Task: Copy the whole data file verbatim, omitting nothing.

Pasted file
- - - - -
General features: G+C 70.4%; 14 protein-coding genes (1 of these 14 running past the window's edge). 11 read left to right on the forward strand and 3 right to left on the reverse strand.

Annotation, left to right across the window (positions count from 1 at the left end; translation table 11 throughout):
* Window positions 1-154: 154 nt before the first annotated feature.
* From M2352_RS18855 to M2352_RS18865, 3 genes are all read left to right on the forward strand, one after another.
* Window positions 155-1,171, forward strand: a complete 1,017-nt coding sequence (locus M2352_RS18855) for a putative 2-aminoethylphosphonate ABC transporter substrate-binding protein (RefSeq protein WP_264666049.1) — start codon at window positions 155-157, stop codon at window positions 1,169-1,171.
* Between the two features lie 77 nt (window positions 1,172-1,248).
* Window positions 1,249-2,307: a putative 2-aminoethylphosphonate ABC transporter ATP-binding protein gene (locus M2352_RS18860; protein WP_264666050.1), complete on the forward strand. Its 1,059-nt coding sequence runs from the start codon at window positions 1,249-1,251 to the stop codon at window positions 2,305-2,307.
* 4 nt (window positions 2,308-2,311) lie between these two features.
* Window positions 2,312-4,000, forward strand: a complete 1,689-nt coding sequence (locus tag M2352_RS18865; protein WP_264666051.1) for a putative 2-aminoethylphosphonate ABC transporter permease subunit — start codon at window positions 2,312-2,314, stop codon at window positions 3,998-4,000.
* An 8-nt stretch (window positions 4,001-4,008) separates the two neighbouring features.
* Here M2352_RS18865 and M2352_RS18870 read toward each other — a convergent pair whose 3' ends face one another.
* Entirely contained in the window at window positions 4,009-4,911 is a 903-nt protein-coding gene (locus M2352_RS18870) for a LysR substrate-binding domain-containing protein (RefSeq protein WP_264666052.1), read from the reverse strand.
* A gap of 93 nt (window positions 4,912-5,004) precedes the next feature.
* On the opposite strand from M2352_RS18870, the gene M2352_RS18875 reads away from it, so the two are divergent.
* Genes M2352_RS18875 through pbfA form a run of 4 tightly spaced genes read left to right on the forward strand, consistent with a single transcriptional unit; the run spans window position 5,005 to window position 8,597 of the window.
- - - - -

General features: G+C 70.4%; 14 protein-coding genes (1 of these 14 running past the window's edge). 11 read left to right on the forward strand and 3 right to left on the reverse strand.

Annotation, left to right across the window (positions count from 1 at the left end; translation table 11 throughout):
* Window positions 1-154: 154 nt before the first annotated feature.
* From M2352_RS18855 to M2352_RS18865, 3 genes are all read left to right on the forward strand, one after another.
* Window positions 155-1,171, forward strand: a complete 1,017-nt coding sequence (locus M2352_RS18855) for a putative 2-aminoethylphosphonate ABC transporter substrate-binding protein (RefSeq protein WP_264666049.1) — start codon at window positions 155-157, stop codon at window positions 1,169-1,171.
* Between the two features lie 77 nt (window positions 1,172-1,248).
* Window positions 1,249-2,307: a putative 2-aminoethylphosphonate ABC transporter ATP-binding protein gene (locus M2352_RS18860; protein WP_264666050.1), complete on the forward strand. Its 1,059-nt coding sequence runs from the start codon at window positions 1,249-1,251 to the stop codon at window positions 2,305-2,307.
* 4 nt (window positions 2,308-2,311) lie between these two features.
* Window positions 2,312-4,000, forward strand: a complete 1,689-nt coding sequence (locus tag M2352_RS18865; protein WP_264666051.1) for a putative 2-aminoethylphosphonate ABC transporter permease subunit — start codon at window positions 2,312-2,314, stop codon at window positions 3,998-4,000.
* An 8-nt stretch (window positions 4,001-4,008) separates the two neighbouring features.
* Here M2352_RS18865 and M2352_RS18870 read toward each other — a convergent pair whose 3' ends face one another.
* Entirely contained in the window at window positions 4,009-4,911 is a 903-nt protein-coding gene (locus M2352_RS18870) for a LysR substrate-binding domain-containing protein (RefSeq protein WP_264666052.1), read from the reverse strand.
* A gap of 93 nt (window positions 4,912-5,004) precedes the next feature.
* On the opposite strand from M2352_RS18870, the gene M2352_RS18875 reads away from it, so the two are divergent.
* Genes M2352_RS18875 through pbfA form a run of 4 tightly spaced genes read left to right on the forward strand, consistent with a single transcriptional unit; the run spans window position 5,005 to window position 8,597 of the window.